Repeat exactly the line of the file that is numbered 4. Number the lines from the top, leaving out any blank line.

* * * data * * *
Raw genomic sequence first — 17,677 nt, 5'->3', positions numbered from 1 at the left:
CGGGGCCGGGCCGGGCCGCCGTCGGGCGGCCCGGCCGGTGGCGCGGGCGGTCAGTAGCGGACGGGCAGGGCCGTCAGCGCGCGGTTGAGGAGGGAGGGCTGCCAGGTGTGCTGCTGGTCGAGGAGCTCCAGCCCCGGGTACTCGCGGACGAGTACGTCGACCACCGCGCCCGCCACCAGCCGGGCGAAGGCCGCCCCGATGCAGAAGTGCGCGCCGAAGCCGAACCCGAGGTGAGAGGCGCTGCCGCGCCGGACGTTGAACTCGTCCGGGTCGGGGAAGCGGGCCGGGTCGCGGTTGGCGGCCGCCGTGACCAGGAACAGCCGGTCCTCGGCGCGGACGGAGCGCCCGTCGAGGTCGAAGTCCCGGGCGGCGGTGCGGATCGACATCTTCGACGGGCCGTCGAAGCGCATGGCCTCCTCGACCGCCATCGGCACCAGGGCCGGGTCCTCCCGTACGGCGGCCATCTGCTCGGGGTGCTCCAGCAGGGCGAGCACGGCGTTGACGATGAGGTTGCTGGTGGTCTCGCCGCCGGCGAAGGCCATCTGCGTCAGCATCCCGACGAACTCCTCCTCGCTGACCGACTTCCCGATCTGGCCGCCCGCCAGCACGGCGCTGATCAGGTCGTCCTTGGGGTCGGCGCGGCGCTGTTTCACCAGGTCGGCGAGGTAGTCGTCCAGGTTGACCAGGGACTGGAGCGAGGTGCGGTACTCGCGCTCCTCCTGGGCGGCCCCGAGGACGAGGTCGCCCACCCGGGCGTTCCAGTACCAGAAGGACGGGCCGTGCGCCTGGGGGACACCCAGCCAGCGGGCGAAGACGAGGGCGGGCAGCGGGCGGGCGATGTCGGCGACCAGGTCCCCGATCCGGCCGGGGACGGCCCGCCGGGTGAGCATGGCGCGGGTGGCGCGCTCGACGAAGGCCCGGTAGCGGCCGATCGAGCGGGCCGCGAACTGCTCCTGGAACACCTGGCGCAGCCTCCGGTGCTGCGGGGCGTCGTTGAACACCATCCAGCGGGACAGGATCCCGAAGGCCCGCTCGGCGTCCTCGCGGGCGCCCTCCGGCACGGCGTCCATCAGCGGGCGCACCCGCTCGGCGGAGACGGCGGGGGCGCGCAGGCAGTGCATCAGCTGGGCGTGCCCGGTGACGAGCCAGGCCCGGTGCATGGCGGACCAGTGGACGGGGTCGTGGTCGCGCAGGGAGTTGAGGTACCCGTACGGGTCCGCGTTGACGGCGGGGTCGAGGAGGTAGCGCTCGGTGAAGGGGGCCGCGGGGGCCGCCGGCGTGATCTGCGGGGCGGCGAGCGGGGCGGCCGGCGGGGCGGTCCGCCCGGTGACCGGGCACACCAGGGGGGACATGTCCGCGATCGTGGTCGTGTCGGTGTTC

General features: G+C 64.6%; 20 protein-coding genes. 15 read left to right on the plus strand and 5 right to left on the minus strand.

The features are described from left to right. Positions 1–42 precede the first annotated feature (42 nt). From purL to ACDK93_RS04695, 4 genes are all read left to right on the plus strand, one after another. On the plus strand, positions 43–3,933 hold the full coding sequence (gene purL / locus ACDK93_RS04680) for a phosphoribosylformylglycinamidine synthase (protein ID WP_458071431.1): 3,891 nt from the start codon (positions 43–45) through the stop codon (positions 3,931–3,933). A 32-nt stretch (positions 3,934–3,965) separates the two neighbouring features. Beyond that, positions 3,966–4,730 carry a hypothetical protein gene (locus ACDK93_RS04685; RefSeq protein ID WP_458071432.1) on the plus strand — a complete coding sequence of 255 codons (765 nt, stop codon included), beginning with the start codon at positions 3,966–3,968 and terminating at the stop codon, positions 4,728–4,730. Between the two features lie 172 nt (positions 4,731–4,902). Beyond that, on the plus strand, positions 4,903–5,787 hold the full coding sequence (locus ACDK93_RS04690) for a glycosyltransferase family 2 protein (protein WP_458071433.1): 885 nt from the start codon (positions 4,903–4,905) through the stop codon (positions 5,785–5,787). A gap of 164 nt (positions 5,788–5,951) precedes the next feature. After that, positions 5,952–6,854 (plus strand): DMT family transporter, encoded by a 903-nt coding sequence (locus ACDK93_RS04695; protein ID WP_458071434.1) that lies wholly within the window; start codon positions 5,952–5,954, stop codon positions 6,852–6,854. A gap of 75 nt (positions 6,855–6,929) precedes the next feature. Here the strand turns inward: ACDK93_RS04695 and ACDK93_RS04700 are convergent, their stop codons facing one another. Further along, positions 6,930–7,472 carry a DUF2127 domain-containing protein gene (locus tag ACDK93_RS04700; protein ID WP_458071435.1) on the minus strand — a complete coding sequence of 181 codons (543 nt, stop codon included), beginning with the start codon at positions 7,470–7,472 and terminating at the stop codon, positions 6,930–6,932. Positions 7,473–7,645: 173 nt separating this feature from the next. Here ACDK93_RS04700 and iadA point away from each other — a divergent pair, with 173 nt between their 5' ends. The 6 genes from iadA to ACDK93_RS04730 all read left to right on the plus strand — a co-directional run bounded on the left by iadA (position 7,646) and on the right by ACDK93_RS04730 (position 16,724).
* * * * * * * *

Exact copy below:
The features are described from left to right. Positions 1–42 precede the first annotated feature (42 nt). From purL to ACDK93_RS04695, 4 genes are all read left to right on the plus strand, one after another. On the plus strand, positions 43–3,933 hold the full coding sequence (gene purL / locus ACDK93_RS04680) for a phosphoribosylformylglycinamidine synthase (protein ID WP_458071431.1): 3,891 nt from the start codon (positions 43–45) through the stop codon (positions 3,931–3,933). A 32-nt stretch (positions 3,934–3,965) separates the two neighbouring features. Beyond that, positions 3,966–4,730 carry a hypothetical protein gene (locus ACDK93_RS04685; RefSeq protein ID WP_458071432.1) on the plus strand — a complete coding sequence of 255 codons (765 nt, stop codon included), beginning with the start codon at positions 3,966–3,968 and terminating at the stop codon, positions 4,728–4,730. Between the two features lie 172 nt (positions 4,731–4,902). Beyond that, on the plus strand, positions 4,903–5,787 hold the full coding sequence (locus ACDK93_RS04690) for a glycosyltransferase family 2 protein (protein WP_458071433.1): 885 nt from the start codon (positions 4,903–4,905) through the stop codon (positions 5,785–5,787). A gap of 164 nt (positions 5,788–5,951) precedes the next feature. After that, positions 5,952–6,854 (plus strand): DMT family transporter, encoded by a 903-nt coding sequence (locus ACDK93_RS04695; protein ID WP_458071434.1) that lies wholly within the window; start codon positions 5,952–5,954, stop codon positions 6,852–6,854. A gap of 75 nt (positions 6,855–6,929) precedes the next feature. Here the strand turns inward: ACDK93_RS04695 and ACDK93_RS04700 are convergent, their stop codons facing one another. Further along, positions 6,930–7,472 carry a DUF2127 domain-containing protein gene (locus tag ACDK93_RS04700; protein ID WP_458071435.1) on the minus strand — a complete coding sequence of 181 codons (543 nt, stop codon included), beginning with the start codon at positions 7,470–7,472 and terminating at the stop codon, positions 6,930–6,932. Positions 7,473–7,645: 173 nt separating this feature from the next. Here ACDK93_RS04700 and iadA point away from each other — a divergent pair, with 173 nt between their 5' ends. The 6 genes from iadA to ACDK93_RS04730 all read left to right on the plus strand — a co-directional run bounded on the left by iadA (position 7,646) and on the right by ACDK93_RS04730 (position 16,724).